Turnix maculosa

Written by on November 19, 2010 in Indonesia Bird with 0 Comments

Turnix maculosa, Red-backed Buttonquail,  Gemak Totol

Turnix-maculosa-02

Buttonquail or hemipodes are members of a small family of birds, Turnicidae, which resemble, but are unrelated to, the quails of Phasianidae. They inhabit warm grasslands in Asia, Africa, and Australia.
Buttonquails are small, drab, running birds, which avoid flying. The female is the more brightly coloured of the sexes, and initiates courtship. Unusually, the buttonquails are polyandrous, with the females circulating among several males and expelling rival females from her territory. Both sexes cooperate in building a nest in the earth, but only the male incubates the eggs and tends the young. The eggs hatch after an incubation period of 12 or 13 days, and the young are able to fly within two weeks of hatching.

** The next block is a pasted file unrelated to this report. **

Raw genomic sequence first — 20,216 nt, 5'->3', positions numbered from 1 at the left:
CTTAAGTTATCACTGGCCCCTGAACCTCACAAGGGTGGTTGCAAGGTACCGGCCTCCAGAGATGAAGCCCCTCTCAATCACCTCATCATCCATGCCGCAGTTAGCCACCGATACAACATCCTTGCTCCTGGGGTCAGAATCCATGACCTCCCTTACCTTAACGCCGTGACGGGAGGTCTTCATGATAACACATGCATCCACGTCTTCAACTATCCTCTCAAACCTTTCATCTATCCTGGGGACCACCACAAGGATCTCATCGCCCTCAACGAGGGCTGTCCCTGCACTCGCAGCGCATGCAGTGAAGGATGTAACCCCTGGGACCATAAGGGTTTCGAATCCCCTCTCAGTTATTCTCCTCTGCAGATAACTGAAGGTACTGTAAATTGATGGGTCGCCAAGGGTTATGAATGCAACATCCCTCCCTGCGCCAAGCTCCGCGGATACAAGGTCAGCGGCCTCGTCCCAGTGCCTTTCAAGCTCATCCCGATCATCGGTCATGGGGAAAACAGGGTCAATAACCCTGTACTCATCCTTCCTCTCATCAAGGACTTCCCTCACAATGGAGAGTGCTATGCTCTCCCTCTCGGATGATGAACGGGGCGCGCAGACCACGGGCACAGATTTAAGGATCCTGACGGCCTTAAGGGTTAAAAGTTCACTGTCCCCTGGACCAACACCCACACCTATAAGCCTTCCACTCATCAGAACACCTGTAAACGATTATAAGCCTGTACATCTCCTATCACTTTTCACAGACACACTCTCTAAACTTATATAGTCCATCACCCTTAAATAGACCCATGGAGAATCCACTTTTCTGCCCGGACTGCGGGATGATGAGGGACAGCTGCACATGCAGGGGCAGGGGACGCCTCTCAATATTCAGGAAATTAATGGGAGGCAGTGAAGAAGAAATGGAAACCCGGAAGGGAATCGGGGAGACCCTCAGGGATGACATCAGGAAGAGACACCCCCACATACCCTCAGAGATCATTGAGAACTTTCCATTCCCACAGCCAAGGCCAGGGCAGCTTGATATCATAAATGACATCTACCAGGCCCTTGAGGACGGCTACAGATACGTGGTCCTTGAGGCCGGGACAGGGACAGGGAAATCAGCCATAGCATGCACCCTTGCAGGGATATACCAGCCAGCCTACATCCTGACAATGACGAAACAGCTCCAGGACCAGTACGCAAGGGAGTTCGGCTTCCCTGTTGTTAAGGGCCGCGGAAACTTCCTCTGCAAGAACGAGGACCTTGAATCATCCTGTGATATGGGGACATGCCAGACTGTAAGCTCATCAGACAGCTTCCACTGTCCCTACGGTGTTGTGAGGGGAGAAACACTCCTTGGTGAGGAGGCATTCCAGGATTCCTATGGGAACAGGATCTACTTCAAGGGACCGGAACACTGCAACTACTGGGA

Taxonomy

Buttonquail were traditionally placed in Gruiformes or Galliformes (the crane and pheasant orders). The Sibley-Ahlquist taxonomy elevated them to ordinal status as the Turniciformes and basal to other Neoaves either because their accelerated rate of molecular evolution exceeded the limits of sensitivity of DNA-DNA hybridization or because the authors did not perform the appropriate pairwise comparisons or both. Morphological, DNA-DNA hybridization and sequence data indicate that turnicids correctly belong to the shorebirds (Charadriiformes).They seem to be an ancient group among these, as indicated by the buttonquail-like Early Oligocene fossil Turnipax and the collected molecular data.

 

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